A numerical model is described which allows to simulate the slow-drift motion of moored tankers, in waves, wind, and current. Emphasis is put on the physical problems for which a better knowledge is required in order to improve the model. Some numerical applications are presented.


For the past years IFP has been carrying out a thorough research program on wave-drift forces and slow-drift motion of moored tankers. In a previous OTC paper I it has been described how wave drift forces in regular waves could be obtained from potential theory, through diffraction-radiation codes. In irregular waves the drift force varies according to the wave envelope squared, and induces slow-drift motion of moored structures. Wind and current also play an appreciable role, and in some cases may cause dynamic instabilities of the system 1.

So far the only tools for designs of SPM systems have been model testing and rules of thumb based on previous experience and the calculation of mean wind and current loads 2. In most cases model testing remains the only alternative for the final design of a system however the need is felt for more handy and less expensive tools for preliminary designs or parametric studies.

In the recent past different attempts at solving this problem numerically have been proposed. Due to the many occurring non-linearities, simulation models are usually preferred ',4, eventhough they present some disadvantages regarding the statistical interpretation of the results. Models dealing directly with the statistics 5 or working in the frequency domain are so far restricted to academic cases.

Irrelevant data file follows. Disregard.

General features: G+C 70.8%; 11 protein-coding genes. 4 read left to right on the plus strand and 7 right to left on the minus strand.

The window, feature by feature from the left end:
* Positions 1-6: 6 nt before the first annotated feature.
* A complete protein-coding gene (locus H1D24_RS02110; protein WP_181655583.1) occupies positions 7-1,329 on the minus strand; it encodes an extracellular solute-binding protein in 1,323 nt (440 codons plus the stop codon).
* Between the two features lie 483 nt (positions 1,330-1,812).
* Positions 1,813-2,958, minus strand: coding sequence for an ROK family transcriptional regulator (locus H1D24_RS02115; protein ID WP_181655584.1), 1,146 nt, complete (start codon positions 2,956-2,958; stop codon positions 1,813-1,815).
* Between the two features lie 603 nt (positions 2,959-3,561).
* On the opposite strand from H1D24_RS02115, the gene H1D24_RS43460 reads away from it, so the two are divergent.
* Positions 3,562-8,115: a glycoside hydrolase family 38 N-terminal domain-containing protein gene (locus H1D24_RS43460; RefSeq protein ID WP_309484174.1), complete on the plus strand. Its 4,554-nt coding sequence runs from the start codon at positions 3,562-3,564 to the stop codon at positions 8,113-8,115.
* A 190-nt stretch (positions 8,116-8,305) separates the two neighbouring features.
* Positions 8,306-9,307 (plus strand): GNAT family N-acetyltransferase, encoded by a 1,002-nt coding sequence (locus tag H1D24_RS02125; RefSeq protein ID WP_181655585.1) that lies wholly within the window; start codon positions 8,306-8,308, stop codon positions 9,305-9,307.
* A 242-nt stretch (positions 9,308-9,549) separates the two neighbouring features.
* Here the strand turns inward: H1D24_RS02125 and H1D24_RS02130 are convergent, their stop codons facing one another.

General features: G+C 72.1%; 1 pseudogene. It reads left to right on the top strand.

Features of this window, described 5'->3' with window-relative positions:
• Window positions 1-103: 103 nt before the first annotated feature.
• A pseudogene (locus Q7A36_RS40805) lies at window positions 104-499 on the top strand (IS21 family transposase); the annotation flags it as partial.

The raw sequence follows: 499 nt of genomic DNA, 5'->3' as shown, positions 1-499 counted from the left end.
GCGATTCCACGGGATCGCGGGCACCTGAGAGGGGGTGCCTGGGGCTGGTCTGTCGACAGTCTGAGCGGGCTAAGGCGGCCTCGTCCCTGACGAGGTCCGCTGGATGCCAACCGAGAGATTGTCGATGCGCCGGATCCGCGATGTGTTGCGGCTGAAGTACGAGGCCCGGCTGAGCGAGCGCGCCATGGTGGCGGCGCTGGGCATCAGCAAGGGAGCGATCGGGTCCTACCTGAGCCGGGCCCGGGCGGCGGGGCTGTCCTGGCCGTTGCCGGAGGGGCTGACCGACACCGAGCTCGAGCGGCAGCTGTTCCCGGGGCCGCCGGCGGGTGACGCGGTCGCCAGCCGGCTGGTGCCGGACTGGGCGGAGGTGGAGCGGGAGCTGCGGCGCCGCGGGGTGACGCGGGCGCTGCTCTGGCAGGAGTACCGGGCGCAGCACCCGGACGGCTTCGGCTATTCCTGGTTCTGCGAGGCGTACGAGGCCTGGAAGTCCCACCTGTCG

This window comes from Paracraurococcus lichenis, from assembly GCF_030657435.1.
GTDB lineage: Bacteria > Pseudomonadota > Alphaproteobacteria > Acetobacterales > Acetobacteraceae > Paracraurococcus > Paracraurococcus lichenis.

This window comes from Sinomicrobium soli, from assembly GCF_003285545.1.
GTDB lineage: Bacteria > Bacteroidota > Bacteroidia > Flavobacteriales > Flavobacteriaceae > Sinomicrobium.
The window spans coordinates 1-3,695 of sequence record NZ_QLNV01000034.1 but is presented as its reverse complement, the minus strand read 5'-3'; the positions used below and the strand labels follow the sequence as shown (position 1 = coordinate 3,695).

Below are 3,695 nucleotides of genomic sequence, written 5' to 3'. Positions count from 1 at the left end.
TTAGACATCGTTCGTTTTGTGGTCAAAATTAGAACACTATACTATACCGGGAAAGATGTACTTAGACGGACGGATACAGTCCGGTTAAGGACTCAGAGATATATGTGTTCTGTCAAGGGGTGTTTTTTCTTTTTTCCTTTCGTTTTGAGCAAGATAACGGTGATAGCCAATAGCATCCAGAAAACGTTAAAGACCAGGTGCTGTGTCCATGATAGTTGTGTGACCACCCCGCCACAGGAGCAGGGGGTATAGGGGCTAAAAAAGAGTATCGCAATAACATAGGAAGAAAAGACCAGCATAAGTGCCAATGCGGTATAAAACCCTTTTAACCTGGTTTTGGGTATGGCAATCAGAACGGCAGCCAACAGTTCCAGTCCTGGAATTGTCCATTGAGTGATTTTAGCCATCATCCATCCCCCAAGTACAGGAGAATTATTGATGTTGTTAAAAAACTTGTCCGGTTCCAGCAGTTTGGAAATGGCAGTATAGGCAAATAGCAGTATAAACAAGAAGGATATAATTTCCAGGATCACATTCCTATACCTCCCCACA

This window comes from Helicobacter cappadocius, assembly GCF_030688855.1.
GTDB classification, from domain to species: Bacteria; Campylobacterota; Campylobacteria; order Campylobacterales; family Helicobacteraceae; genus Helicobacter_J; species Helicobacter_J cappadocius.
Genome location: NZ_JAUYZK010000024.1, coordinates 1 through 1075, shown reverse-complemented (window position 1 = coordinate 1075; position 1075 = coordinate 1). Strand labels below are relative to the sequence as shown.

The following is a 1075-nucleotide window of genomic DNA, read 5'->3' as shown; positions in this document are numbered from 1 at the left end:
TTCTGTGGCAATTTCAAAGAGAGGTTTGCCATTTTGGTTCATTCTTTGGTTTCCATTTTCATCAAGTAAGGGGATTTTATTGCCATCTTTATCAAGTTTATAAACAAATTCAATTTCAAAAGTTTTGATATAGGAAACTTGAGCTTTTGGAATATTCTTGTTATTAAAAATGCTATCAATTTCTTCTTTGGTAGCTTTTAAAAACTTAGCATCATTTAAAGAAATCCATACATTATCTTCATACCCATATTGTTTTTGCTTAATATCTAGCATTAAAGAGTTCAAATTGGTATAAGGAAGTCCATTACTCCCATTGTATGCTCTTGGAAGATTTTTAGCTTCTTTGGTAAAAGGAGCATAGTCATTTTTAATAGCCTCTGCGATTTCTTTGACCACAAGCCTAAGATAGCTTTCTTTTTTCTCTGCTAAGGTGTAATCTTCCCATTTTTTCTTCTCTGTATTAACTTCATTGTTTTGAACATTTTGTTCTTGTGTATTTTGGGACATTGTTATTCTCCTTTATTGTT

The main difficulty in elaborating a simulation model for slow-drift motion consists in formulating properly the hydrodynamic exciting loads and damping terms. Since one is dealing with a resonant system the latter ones are as important as the former ones, even- though they have been kind of overlooked in many instances. The first paragraph consists in a short presentation of the simulation model. In the second one some considerations are given on the problem of properly formulating the hydrodynamic loads and damping. They aim more at pointing out where the problems are than at providing solutions. Last the third paragraph presents some results obtained with the model, and discusses their validity.


Figure 1 schematically illustrates the problem that is considered: a tanker moored by a hawser to a buoy anchored in 0, and exposed to waves, wind, and current coming from different directions in the horizontal plane. The wave-system, defined by its power spectrum S(w), is assumed to be mono directional, while the wind and current may be time varying.

The position of the tanker is referenced by the horizontal coordinates (xG,YG) of its center of gravity G, its heading, together with its vertical coordinate ZG.

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